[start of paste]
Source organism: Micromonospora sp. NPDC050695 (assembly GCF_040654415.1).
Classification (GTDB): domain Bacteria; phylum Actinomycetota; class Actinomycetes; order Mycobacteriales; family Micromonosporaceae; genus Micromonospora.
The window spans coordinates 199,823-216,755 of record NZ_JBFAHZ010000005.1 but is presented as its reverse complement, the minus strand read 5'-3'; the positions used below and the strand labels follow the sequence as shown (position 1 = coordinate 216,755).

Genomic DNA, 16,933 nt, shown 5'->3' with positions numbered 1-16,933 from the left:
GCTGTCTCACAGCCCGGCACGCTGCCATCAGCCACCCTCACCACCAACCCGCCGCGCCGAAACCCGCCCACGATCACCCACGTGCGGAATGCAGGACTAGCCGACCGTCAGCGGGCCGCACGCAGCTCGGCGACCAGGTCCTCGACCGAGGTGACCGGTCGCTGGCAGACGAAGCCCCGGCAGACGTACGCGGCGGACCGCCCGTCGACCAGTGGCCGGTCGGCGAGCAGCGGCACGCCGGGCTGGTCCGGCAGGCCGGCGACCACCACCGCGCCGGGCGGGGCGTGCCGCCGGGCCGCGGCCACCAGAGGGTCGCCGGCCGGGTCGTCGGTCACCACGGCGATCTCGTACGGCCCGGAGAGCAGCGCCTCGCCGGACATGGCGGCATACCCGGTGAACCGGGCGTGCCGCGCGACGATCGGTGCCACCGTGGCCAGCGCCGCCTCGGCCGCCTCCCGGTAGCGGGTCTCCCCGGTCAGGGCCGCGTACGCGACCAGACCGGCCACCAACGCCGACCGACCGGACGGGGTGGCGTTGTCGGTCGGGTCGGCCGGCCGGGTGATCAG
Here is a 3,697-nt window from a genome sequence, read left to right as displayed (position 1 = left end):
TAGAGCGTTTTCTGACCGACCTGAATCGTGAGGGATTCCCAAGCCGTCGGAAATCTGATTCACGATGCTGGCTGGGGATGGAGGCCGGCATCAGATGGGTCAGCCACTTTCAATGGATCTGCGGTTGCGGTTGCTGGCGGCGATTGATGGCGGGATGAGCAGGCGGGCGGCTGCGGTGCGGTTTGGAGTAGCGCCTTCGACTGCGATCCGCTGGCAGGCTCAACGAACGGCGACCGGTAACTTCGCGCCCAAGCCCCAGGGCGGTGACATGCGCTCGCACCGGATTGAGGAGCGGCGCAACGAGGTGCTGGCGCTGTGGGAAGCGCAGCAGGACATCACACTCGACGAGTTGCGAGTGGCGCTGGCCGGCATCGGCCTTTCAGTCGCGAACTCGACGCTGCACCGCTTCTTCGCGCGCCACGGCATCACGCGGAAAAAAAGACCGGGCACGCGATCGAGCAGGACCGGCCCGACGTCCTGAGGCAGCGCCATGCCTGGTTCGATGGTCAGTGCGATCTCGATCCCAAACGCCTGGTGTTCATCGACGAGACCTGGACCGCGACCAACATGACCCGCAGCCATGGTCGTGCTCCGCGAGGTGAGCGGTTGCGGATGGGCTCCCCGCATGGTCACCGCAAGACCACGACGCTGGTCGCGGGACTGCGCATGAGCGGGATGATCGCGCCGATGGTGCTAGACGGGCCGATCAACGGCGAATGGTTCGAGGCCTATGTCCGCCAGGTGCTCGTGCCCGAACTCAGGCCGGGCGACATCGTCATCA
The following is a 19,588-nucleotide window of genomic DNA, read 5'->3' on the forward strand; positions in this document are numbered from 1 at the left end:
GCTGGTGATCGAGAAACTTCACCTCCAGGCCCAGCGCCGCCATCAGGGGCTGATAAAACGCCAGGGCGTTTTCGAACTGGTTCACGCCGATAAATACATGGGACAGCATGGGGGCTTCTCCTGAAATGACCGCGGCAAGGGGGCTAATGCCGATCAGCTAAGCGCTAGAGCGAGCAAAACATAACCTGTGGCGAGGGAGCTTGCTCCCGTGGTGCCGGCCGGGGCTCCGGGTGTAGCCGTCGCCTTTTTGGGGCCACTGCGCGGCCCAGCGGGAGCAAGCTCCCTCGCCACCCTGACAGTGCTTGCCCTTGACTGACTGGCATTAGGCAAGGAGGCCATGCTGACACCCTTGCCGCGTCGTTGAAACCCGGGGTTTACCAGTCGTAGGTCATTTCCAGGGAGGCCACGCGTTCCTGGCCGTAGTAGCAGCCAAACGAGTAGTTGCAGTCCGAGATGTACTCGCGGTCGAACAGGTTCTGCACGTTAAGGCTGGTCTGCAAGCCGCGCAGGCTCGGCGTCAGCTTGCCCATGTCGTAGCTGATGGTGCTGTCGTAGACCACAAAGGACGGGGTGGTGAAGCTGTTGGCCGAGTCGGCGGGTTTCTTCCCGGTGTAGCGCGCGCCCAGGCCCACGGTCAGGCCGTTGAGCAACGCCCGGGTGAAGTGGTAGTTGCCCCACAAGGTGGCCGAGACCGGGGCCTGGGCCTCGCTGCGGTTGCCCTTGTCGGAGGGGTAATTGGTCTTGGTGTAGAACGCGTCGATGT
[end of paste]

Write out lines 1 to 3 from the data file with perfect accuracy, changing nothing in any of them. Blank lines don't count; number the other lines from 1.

Source organism: Micromonospora sp. NPDC050695 (assembly GCF_040654415.1).
Classification (GTDB): domain Bacteria; phylum Actinomycetota; class Actinomycetes; order Mycobacteriales; family Micromonosporaceae; genus Micromonospora.
The window spans coordinates 199,823-216,755 of record NZ_JBFAHZ010000005.1 but is presented as its reverse complement, the minus strand read 5'-3'; the positions used below and the strand labels follow the sequence as shown (position 1 = coordinate 216,755).